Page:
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Fireside Cafe

A Personal Testimony

The forest behind the house where I grew up is simply wonderful. There is something unique about the woods of Eastern Canada that make them so accessible. They resemble a groomed park in many ways. The trees are spaced nicely, the underbrush seems to grow just enough to where it doesn't get in the way of its human adventurers, and the rivers and brooks are clean and dramatic.

As a kid, I was always finding a way to ignorantly mess with this balance. My friends and I were constantly hatcheting trees to the ground to build another fort or tree house, and when the river rose in the spring, the most exciting challenges we knew arose out of building a bridge across the churning waters. We risked life plenty in those days. Any one of us could have been swept away by that river, and with all our use of knives, axes, and fire, it's a wonder none of us faced death, or at least amputation until...

It was February of 1984 and, as is common in Nova Scotia, there was no snow on the ground. My friend, Scotty, and I were out at one of our woodland forts doing boy stuff, like pestering squirrels or playing with fire. On this particular day, Scotty had swiped a jar of lighter fluid from his parent's garage and we were enjoying the swoosh of flames each time we would splash more of the fluid on the little campfire we had started.

From the distance, Scotty's name wafted to us through the woods as his mother called him in for evening dinner. He left me there alone with the fire and the jar of lighter fluid. I was used to being in the woods alone, and many years later I returned alone to those woods to walk through the old stomping areas. As I played with the deadly fluid and the fire, the fire began to climb up the pour of the bottle of fluid and when it reached the top it licked my thumb. In a knee-jerk reaction, I dropped the bottle. Had I just tossed it, I wouldn't have this story to tell. As the bottle dropped it flipped over and the fluid soaked my right pant leg. The jar hit the forest floor and all of the left-over fluid burst into waist-high flames. I was surrounded by fire. My leg immediately ignited. Recalling all of those grade school fire safety demonstrations, I quickly tried to remove my clothing. This was taking far too much time and the fire had hit its mark on the lower half of my leg. In desperation, I began to beat out the flames with my bare hands and this proved successful.

Shaken badly and crying, I limped to a nearby creek and submerged my leg in the frigid February current. I returned home and ran a bath, hoping I wouldn't have to confess my accident to my parents and that the burn would heal nicely in a concealed way. My mom found me in the tub and could not believe what had happened. She called for dad to take me to the hospital. The wound had blistered very badly.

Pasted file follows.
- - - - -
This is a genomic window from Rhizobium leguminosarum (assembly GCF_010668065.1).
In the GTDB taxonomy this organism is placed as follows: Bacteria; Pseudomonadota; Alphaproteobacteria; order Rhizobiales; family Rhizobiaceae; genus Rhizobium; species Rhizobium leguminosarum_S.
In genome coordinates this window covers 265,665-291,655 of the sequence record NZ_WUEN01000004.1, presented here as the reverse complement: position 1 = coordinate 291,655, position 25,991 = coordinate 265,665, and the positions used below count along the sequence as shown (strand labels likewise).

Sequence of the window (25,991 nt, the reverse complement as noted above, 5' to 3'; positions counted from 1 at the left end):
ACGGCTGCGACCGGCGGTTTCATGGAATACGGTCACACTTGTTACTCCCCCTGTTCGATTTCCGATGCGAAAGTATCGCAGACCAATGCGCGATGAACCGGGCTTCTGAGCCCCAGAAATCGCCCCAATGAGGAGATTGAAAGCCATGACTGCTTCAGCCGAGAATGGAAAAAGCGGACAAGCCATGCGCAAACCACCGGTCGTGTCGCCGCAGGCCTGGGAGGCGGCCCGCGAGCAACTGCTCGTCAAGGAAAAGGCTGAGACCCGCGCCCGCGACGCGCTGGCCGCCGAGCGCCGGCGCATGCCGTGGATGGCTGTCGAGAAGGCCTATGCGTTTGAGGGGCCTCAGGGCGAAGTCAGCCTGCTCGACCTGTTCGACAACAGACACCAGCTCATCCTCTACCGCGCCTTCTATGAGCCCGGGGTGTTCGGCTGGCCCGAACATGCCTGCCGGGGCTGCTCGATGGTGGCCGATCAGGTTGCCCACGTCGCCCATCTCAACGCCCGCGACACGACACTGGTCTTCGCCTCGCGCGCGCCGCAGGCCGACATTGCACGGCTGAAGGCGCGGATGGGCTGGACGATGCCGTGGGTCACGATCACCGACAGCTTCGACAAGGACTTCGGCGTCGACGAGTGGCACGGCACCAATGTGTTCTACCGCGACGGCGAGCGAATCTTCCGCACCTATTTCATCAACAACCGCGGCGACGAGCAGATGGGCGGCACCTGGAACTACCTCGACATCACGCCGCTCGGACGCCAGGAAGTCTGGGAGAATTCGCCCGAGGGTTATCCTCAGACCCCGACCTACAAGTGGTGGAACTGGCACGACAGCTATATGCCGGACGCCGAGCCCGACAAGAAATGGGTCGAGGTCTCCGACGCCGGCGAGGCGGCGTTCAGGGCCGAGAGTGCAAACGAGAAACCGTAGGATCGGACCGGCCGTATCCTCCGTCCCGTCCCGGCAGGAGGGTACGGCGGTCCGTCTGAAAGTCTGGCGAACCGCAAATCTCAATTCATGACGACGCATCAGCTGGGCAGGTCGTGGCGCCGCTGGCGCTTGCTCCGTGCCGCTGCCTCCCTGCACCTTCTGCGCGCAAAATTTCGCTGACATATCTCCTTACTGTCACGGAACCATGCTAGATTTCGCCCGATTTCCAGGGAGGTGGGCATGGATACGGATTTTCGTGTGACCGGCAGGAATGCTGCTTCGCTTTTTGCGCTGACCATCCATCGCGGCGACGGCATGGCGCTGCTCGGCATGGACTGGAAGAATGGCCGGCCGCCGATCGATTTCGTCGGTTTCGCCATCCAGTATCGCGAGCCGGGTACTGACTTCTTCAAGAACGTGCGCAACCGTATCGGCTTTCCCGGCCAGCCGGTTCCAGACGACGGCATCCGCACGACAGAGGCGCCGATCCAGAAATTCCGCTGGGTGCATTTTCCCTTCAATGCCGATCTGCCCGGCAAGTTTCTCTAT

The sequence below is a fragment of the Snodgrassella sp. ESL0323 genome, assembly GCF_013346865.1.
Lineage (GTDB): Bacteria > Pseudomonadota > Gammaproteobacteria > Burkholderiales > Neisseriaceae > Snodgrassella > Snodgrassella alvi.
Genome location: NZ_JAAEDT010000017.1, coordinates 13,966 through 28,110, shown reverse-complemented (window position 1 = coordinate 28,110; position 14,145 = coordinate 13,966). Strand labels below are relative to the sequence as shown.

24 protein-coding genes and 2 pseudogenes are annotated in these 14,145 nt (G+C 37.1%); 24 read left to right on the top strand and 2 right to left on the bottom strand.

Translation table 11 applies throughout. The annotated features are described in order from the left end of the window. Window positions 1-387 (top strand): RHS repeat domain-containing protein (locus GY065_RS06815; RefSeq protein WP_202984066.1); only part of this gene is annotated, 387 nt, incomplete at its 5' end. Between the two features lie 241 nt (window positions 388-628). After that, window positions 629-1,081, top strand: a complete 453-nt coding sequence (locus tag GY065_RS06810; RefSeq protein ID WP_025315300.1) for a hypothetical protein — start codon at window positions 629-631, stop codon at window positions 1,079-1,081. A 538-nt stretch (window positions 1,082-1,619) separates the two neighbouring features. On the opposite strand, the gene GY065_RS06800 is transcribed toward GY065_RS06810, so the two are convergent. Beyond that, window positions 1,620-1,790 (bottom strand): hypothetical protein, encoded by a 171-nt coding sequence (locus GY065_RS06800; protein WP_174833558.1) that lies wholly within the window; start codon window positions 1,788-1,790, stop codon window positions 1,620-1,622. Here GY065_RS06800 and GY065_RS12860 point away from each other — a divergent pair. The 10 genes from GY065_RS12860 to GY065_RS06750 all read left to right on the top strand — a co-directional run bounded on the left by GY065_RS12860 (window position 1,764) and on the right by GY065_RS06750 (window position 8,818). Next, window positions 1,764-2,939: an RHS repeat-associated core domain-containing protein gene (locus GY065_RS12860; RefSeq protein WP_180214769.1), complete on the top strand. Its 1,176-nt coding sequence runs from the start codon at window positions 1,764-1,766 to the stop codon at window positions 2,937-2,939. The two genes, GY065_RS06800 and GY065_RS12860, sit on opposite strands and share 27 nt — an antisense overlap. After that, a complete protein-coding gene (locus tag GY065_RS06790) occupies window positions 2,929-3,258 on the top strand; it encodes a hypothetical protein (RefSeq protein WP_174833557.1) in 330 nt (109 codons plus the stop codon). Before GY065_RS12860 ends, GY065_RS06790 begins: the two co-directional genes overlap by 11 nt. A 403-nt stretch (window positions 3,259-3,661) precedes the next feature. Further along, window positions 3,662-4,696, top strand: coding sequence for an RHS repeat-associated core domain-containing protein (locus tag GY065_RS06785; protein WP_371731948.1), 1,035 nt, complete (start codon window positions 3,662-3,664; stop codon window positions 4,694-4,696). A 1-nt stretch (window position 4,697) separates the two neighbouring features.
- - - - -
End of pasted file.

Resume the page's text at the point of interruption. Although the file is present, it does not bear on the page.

When I arrived, they began poking me with needles to determine the degree of the burns I had endured. It was concluded that I had third-degree burns on most of the lower part of my right leg and ankle. A skin graft would have to be done.

45 days later I left the hospital in a leg cast. Three strips of skin, about 16 inches long and three inches wide had been removed from my thigh and replanted on my lower leg. The healing process took a long time. For two years I was not able to expose the graft to direct sunlight, and even after that period I felt very awkward at camp swim-time and at pools where my leg was bare.

While laying in that hospital room, I realized how close I had come to being severely burned and possibly even life-threatened. Everything in life had been coming to me pretty easily. I had a great family and a church where every week I heard about God and knew the message of His life backward and forward. I had experienced the beginning of the salvation process, but was still too young, I think, to fully understand God and how He works in us. I laid there thinking about what might have happened to me if I had not made it out of that fire. Life at 14 is pretty carefree and I was treating everything (school, the future, and God) very nonchalantly. I thought I had forever to take care of those things. Then it hit home. What if I didn't get another chance to take care of those things? What if I didn't get another chance to take God seriously?

I decided I wouldn't fool around about that stuff anymore. I decided that I needed to be more aware of things in an eternal view and treat life more seriously.

Believe me, I still had fun and I still created adventure in the woods, but I didn't take it all for granted anymore. That "accident" was my wake-up call and I'm glad it happened. Two years later God directed me into a work for Him and looking back I can see strong evidence of His hand on my life.

If for no other reason, the accident happened so that I could share the story with you and allow you an opportunity to think about it. Life is a vapor and only what you do for Christ will last.

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